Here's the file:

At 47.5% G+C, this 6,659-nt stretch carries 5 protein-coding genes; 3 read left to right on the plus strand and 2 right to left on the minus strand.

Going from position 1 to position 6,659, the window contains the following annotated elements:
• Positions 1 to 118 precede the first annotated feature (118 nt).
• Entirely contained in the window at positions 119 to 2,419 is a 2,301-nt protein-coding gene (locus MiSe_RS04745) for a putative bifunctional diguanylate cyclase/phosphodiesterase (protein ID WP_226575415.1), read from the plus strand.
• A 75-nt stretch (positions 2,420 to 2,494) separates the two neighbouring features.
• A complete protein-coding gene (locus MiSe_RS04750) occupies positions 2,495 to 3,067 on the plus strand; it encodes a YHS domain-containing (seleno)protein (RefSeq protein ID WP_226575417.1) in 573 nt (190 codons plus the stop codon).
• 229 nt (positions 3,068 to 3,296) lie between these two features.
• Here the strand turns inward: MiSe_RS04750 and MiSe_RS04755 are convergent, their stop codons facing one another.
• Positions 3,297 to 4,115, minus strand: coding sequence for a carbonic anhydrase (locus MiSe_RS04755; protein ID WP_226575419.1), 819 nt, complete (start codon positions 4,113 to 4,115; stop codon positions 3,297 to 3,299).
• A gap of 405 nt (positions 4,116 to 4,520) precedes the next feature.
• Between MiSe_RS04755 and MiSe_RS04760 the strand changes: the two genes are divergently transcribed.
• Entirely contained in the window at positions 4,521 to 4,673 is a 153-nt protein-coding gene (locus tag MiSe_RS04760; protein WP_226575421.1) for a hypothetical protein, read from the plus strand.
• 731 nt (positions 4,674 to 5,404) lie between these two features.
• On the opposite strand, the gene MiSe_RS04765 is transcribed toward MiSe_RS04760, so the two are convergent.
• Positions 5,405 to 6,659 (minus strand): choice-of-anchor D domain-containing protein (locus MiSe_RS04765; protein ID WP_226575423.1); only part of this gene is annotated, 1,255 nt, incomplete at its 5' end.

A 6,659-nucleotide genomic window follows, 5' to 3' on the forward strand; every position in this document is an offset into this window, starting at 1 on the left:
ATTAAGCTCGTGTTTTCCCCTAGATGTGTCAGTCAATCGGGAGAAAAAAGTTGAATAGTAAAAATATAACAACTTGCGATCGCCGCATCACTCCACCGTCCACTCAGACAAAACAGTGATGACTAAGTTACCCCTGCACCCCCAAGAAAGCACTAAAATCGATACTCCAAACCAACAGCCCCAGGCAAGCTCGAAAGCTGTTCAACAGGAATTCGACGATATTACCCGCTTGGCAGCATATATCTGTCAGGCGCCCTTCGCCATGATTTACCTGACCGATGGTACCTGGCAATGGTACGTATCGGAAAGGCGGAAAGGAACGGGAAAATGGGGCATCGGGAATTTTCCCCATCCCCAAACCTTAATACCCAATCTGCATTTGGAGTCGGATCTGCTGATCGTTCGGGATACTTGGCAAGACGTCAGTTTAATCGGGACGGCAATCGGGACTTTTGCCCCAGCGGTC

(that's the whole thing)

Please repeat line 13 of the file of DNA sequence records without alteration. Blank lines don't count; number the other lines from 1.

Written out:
• 731 nt (positions 4,674 to 5,404) lie between these two features.